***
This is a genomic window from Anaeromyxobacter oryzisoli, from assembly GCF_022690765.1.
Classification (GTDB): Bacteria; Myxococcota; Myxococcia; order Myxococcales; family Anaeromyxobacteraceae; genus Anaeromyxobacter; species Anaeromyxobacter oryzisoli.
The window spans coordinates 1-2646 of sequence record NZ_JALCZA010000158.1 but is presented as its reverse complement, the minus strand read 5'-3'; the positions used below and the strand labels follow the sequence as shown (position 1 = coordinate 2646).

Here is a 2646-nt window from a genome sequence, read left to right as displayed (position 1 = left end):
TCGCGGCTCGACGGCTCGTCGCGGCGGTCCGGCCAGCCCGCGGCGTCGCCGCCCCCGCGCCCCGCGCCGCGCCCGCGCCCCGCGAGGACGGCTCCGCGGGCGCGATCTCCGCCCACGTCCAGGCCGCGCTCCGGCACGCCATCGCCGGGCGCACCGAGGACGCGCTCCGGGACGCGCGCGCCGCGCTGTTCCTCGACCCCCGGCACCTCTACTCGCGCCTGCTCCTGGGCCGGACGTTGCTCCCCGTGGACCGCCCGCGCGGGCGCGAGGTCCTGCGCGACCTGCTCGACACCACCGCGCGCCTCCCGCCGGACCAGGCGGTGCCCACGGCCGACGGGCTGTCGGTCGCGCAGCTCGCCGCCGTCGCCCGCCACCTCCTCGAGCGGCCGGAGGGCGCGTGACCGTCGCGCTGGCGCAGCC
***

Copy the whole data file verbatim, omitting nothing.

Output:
This is a genomic window from Anaeromyxobacter oryzisoli, from assembly GCF_022690765.1.
Classification (GTDB): Bacteria; Myxococcota; Myxococcia; order Myxococcales; family Anaeromyxobacteraceae; genus Anaeromyxobacter; species Anaeromyxobacter oryzisoli.
The window spans coordinates 1-2646 of sequence record NZ_JALCZA010000158.1 but is presented as its reverse complement, the minus strand read 5'-3'; the positions used below and the strand labels follow the sequence as shown (position 1 = coordinate 2646).

Here is a 2646-nt window from a genome sequence, read left to right as displayed (position 1 = left end):
TCGCGGCTCGACGGCTCGTCGCGGCGGTCCGGCCAGCCCGCGGCGTCGCCGCCCCCGCGCCCCGCGCCGCGCCCGCGCCCCGCGAGGACGGCTCCGCGGGCGCGATCTCCGCCCACGTCCAGGCCGCGCTCCGGCACGCCATCGCCGGGCGCACCGAGGACGCGCTCCGGGACGCGCGCGCCGCGCTGTTCCTCGACCCCCGGCACCTCTACTCGCGCCTGCTCCTGGGCCGGACGTTGCTCCCCGTGGACCGCCCGCGCGGGCGCGAGGTCCTGCGCGACCTGCTCGACACCACCGCGCGCCTCCCGCCGGACCAGGCGGTGCCCACGGCCGACGGGCTGTCGGTCGCGCAGCTCGCCGCCGTCGCCCGCCACCTCCTCGAGCGGCCGGAGGGCGCGTGACCGTCGCGCTGGCGCAGCC